By Heather Campbell >>
Do leaders in your organisation ignore poor performance for too long – or indeed completely?
Chronic failure to tackle underperformance is potentially the biggest waste of resource in business today. And it’s a problem that is recognised and talked about all the way from the Executive team, frustrated at lack of results, to front line employees, fed up at picking up the slack left by less productive colleagues.
What is causing this business blight that is costing businesses millions – perhaps even billions – every year?
The primary cause is managers’ personal fear of having difficult conversations. Telling someone clearly, directly and fairly that their performance is not up to scratch causes even experienced leaders to leave performance problems unaddressed.
This doesn’t mean that the solution is as simple as running a series of leadership communication workshops on handling difficult conversations, although upskilling managers in this area is usually a key part of the solution.
If you take time to calculate just how much this failure to address underperformance is costing your business, you will realise that serious attention to a number of additional causes is merited. You’ll need to look at the wider organisational environment as well as building management skills. What elements within your organisation’s environment may need to change so that your newly upskilled managers can confidently have the conversations they need to have?
In my experience with businesses that wish to tackle this thorny area, there are three things within the organisational environment that commonly stop managers having conversations about underperformance.
1. Lack of Support
In organisations where underperformance has habitually been ignored, the first manager who tries to tackle it often has the unpleasant experience of having a grievance taken against them in response. When individuals are not used to underperformance being addressed, even the mildest step towards doing so can seem like a huge and unfair change of direction by the manager.
When grievance procedures are instigated, managers are often left feeling isolated because their immediate boss and the HR team have to move into impartial roles while they investigate the situation. And even if the case is reviewed swiftly and the manager cleared of all blame, the self-doubt and isolation experienced during this period can hang over a manager for a long time. Such a situation needs to happen only once for the story of the manager’s experience to spread amongst peers, pushing them to return to the safe ground where they work around underperformance rather than dealing with it.
So, if you want your managers to address underperformance, you must ensure that they feel – and are – supported when they do so.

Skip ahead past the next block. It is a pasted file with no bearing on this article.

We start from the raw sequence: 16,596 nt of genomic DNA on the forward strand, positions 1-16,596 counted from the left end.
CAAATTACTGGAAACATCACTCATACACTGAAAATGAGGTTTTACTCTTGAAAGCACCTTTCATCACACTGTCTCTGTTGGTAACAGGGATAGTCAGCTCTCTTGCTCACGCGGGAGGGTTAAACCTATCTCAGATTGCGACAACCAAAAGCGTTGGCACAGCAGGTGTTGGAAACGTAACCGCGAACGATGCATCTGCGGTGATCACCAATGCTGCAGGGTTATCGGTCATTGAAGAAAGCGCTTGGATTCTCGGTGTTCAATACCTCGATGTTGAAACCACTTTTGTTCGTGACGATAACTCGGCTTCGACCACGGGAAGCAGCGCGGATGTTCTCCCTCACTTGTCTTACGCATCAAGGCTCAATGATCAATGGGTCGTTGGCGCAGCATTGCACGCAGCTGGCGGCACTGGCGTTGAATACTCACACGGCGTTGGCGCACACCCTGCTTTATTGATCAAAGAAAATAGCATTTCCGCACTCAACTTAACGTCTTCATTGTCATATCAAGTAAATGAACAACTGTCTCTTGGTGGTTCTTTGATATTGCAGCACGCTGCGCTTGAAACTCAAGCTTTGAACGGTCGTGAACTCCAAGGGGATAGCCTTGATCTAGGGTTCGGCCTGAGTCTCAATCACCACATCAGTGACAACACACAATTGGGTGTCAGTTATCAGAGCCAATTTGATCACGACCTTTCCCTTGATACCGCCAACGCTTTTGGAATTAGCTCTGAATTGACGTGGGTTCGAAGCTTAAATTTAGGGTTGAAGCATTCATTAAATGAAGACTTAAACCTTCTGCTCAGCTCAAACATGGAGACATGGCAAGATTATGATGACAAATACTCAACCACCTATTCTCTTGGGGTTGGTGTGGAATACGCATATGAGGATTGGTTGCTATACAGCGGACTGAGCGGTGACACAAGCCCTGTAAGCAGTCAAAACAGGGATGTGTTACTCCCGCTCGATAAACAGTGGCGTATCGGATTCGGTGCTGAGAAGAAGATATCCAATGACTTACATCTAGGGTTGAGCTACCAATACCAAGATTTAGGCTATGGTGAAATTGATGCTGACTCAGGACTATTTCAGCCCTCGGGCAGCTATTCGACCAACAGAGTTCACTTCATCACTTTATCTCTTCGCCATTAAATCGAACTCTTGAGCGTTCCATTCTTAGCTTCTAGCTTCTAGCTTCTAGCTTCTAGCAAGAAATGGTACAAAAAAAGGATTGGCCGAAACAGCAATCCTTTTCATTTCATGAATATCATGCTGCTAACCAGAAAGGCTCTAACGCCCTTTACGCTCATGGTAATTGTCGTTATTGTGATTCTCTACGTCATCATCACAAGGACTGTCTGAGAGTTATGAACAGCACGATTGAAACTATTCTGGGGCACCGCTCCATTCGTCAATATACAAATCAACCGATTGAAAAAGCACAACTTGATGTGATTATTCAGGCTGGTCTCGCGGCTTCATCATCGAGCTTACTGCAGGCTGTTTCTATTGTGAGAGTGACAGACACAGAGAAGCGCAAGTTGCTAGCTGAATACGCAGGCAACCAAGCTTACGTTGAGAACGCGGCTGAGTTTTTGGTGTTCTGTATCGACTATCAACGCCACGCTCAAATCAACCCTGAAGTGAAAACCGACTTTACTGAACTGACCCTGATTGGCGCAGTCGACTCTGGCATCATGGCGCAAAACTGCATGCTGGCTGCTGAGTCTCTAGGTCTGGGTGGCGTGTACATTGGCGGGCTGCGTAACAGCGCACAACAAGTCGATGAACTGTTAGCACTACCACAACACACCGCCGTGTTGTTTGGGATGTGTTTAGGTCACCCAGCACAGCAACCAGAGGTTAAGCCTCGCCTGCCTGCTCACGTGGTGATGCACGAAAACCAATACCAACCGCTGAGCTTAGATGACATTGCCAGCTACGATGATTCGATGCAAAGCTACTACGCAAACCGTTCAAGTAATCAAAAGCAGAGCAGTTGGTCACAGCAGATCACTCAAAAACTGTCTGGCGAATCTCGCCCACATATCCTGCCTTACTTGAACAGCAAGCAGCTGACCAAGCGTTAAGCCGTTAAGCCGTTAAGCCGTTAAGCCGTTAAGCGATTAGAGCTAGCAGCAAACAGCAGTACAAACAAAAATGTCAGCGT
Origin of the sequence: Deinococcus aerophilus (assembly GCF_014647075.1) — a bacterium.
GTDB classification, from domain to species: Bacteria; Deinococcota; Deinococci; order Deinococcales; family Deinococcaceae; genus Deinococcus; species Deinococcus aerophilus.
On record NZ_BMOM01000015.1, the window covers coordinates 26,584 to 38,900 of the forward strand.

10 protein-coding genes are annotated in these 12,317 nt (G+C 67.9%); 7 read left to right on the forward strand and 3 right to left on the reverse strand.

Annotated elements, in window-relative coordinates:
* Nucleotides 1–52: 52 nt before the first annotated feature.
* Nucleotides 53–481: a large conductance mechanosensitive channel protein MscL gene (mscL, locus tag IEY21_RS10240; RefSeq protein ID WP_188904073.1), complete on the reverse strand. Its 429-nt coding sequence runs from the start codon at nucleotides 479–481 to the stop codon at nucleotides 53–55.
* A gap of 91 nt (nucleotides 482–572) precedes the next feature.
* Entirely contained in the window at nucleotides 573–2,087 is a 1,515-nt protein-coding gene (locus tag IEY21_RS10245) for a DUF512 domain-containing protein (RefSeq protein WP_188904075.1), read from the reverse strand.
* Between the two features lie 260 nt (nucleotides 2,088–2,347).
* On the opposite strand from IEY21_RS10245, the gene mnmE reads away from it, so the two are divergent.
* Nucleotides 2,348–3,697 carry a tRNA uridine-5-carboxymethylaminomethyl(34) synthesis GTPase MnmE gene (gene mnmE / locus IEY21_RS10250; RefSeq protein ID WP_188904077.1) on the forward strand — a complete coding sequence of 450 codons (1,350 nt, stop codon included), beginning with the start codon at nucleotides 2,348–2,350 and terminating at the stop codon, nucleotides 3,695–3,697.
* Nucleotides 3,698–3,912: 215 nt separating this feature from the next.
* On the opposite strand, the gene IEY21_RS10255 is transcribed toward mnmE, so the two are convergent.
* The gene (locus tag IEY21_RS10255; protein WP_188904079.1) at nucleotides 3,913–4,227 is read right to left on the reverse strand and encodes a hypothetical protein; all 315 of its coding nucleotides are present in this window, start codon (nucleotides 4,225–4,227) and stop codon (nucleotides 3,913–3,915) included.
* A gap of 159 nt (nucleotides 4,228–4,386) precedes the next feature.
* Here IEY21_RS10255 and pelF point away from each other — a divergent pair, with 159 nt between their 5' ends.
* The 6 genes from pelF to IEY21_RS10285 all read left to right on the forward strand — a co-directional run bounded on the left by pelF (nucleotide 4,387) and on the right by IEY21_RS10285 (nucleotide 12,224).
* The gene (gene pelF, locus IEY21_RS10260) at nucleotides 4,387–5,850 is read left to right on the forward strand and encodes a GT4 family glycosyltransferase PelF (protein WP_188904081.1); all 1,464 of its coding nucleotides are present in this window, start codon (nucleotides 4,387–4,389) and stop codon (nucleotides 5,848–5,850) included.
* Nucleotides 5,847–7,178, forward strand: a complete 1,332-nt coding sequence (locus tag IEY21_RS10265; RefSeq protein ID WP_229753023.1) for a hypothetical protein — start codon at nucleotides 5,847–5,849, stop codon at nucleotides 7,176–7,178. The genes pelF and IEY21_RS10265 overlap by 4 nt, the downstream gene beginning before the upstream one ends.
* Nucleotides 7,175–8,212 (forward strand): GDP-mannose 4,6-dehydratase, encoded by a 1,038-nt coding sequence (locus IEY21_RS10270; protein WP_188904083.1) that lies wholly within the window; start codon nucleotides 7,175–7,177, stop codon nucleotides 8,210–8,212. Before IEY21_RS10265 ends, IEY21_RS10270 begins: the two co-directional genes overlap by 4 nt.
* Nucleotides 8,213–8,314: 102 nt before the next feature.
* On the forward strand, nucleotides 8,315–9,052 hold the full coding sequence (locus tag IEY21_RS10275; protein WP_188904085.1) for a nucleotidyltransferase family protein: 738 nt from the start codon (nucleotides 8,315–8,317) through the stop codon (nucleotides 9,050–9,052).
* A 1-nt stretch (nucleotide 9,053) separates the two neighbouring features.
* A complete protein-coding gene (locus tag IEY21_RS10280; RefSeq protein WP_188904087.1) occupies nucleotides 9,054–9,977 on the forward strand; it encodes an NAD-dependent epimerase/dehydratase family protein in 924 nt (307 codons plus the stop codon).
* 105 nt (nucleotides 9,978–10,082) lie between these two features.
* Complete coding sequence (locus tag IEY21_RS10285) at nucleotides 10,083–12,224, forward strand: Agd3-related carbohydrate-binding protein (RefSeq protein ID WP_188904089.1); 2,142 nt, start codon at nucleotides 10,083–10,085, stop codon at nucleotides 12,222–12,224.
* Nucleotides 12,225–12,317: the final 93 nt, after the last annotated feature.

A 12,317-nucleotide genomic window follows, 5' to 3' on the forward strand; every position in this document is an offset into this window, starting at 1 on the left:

2. Hostile HR Professionals
One of the ongoing tensions in many businesses occurs between line managers who want to tackle underperformance and the HR professionals who too often take a superior pleasure in observing the manager’s incompetence in doing so. I confess to having been one of these individuals myself; yes, I have rolled my eyes as yet another manager has asked how they can implement the organisation’s formal procedures in relation to a serious case of underperformance, only to confess that they have given the same individual excellent ratings in their last three performance reviews. While the frustration and bemusement on the part of the seasoned HR person may be understandable, it is so unpleasant for the over-stretched manager to experience that many simply prefer to ignore the underperformance.
HR teams need to look long and hard at themselves and consider how they can ensure that they offer a supportive and objective guiding hand, and don’t become a ‘critical parent’.
3. Mixed Messages
For the last two decades there has been so much emphasis on the manager’s role being about helping individuals realise their potential, providing coaching for growth and development, and engaging hearts and minds, that many managers think their role is all motherhood and apple pie. In some organisations, underperformance is an indictment of the leader more than the underperforming individual. Of course the manager’s role must embrace the positive elements generously and frequently, but alongside the coaching, motivating and encouraging feedback, managers must also give tough messages too.
If you want to finally get to grips with managing underperformance in your organisation, make sure your managers have the skills to have the difficult conversations that this will entail. And in addition, look closely at the wider environment within which they are having these conversations. What needs to change to make sure that managers are safe and secure as they take on this often unattractive but always necessary part of their role?
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